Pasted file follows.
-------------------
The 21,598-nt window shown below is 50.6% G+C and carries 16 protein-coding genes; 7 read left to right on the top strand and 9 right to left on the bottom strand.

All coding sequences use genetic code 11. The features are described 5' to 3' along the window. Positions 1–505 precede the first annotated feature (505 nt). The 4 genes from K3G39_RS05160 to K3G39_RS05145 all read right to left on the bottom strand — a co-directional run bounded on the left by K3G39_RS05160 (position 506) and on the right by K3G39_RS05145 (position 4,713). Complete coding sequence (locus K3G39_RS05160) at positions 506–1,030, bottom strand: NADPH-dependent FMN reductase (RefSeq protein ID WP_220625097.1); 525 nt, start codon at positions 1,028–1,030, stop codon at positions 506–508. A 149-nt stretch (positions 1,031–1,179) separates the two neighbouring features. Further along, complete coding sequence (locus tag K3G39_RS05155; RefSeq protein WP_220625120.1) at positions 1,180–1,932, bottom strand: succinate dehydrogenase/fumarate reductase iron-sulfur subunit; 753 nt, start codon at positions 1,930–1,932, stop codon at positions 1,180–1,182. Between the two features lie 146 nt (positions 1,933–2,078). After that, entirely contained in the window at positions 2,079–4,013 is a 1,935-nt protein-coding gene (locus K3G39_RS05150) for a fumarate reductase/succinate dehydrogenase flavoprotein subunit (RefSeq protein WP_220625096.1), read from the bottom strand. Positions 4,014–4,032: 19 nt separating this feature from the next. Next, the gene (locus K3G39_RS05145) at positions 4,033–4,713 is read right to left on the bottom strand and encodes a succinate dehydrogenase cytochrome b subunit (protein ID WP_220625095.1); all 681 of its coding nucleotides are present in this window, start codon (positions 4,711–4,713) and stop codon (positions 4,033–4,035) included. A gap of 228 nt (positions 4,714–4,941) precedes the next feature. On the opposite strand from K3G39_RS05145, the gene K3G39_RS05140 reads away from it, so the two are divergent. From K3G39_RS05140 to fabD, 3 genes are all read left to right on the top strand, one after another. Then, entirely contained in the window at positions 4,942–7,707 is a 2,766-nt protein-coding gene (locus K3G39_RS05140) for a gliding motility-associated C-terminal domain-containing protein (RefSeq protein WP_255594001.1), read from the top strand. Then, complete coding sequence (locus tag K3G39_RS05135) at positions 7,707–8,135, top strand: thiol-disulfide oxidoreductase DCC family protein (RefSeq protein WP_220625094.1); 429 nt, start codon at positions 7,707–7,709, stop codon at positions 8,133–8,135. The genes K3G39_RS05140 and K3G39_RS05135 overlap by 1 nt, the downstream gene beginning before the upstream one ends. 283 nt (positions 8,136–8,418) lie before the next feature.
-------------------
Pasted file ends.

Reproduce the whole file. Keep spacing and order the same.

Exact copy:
The 21,598-nt window shown below is 50.6% G+C and carries 16 protein-coding genes; 7 read left to right on the top strand and 9 right to left on the bottom strand.

All coding sequences use genetic code 11. The features are described 5' to 3' along the window. Positions 1–505 precede the first annotated feature (505 nt). The 4 genes from K3G39_RS05160 to K3G39_RS05145 all read right to left on the bottom strand — a co-directional run bounded on the left by K3G39_RS05160 (position 506) and on the right by K3G39_RS05145 (position 4,713). Complete coding sequence (locus K3G39_RS05160) at positions 506–1,030, bottom strand: NADPH-dependent FMN reductase (RefSeq protein ID WP_220625097.1); 525 nt, start codon at positions 1,028–1,030, stop codon at positions 506–508. A 149-nt stretch (positions 1,031–1,179) separates the two neighbouring features. Further along, complete coding sequence (locus tag K3G39_RS05155; RefSeq protein WP_220625120.1) at positions 1,180–1,932, bottom strand: succinate dehydrogenase/fumarate reductase iron-sulfur subunit; 753 nt, start codon at positions 1,930–1,932, stop codon at positions 1,180–1,182. Between the two features lie 146 nt (positions 1,933–2,078). After that, entirely contained in the window at positions 2,079–4,013 is a 1,935-nt protein-coding gene (locus K3G39_RS05150) for a fumarate reductase/succinate dehydrogenase flavoprotein subunit (RefSeq protein WP_220625096.1), read from the bottom strand. Positions 4,014–4,032: 19 nt separating this feature from the next. Next, the gene (locus K3G39_RS05145) at positions 4,033–4,713 is read right to left on the bottom strand and encodes a succinate dehydrogenase cytochrome b subunit (protein ID WP_220625095.1); all 681 of its coding nucleotides are present in this window, start codon (positions 4,711–4,713) and stop codon (positions 4,033–4,035) included. A gap of 228 nt (positions 4,714–4,941) precedes the next feature. On the opposite strand from K3G39_RS05145, the gene K3G39_RS05140 reads away from it, so the two are divergent. From K3G39_RS05140 to fabD, 3 genes are all read left to right on the top strand, one after another. Then, entirely contained in the window at positions 4,942–7,707 is a 2,766-nt protein-coding gene (locus K3G39_RS05140) for a gliding motility-associated C-terminal domain-containing protein (RefSeq protein WP_255594001.1), read from the top strand. Then, complete coding sequence (locus tag K3G39_RS05135) at positions 7,707–8,135, top strand: thiol-disulfide oxidoreductase DCC family protein (RefSeq protein WP_220625094.1); 429 nt, start codon at positions 7,707–7,709, stop codon at positions 8,133–8,135. The genes K3G39_RS05140 and K3G39_RS05135 overlap by 1 nt, the downstream gene beginning before the upstream one ends. 283 nt (positions 8,136–8,418) lie before the next feature.